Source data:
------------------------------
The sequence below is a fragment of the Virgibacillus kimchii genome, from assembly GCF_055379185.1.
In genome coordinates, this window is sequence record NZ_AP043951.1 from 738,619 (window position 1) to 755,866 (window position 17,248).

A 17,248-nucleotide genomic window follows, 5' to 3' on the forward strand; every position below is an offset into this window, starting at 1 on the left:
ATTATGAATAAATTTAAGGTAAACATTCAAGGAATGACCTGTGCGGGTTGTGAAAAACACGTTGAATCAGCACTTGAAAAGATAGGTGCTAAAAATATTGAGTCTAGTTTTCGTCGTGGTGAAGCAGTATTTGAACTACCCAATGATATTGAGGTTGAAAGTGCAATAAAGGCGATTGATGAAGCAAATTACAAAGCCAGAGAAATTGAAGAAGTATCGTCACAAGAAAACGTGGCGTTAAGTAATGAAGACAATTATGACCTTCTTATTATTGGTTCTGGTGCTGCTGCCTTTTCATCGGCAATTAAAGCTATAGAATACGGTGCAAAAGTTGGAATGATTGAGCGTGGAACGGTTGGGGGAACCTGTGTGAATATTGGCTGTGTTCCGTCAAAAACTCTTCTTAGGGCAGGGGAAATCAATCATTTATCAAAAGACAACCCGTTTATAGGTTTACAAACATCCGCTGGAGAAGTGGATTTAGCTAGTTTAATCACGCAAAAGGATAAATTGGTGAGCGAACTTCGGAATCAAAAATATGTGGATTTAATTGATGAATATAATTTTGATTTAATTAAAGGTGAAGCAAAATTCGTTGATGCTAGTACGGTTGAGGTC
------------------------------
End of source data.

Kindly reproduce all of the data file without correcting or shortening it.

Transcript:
The sequence below is a fragment of the Virgibacillus kimchii genome, from assembly GCF_055379185.1.
In genome coordinates, this window is sequence record NZ_AP043951.1 from 738,619 (window position 1) to 755,866 (window position 17,248).

A 17,248-nucleotide genomic window follows, 5' to 3' on the forward strand; every position below is an offset into this window, starting at 1 on the left:
ATTATGAATAAATTTAAGGTAAACATTCAAGGAATGACCTGTGCGGGTTGTGAAAAACACGTTGAATCAGCACTTGAAAAGATAGGTGCTAAAAATATTGAGTCTAGTTTTCGTCGTGGTGAAGCAGTATTTGAACTACCCAATGATATTGAGGTTGAAAGTGCAATAAAGGCGATTGATGAAGCAAATTACAAAGCCAGAGAAATTGAAGAAGTATCGTCACAAGAAAACGTGGCGTTAAGTAATGAAGACAATTATGACCTTCTTATTATTGGTTCTGGTGCTGCTGCCTTTTCATCGGCAATTAAAGCTATAGAATACGGTGCAAAAGTTGGAATGATTGAGCGTGGAACGGTTGGGGGAACCTGTGTGAATATTGGCTGTGTTCCGTCAAAAACTCTTCTTAGGGCAGGGGAAATCAATCATTTATCAAAAGACAACCCGTTTATAGGTTTACAAACATCCGCTGGAGAAGTGGATTTAGCTAGTTTAATCACGCAAAAGGATAAATTGGTGAGCGAACTTCGGAATCAAAAATATGTGGATTTAATTGATGAATATAATTTTGATTTAATTAAAGGTGAAGCAAAATTCGTTGATGCTAGTACGGTTGAGGTC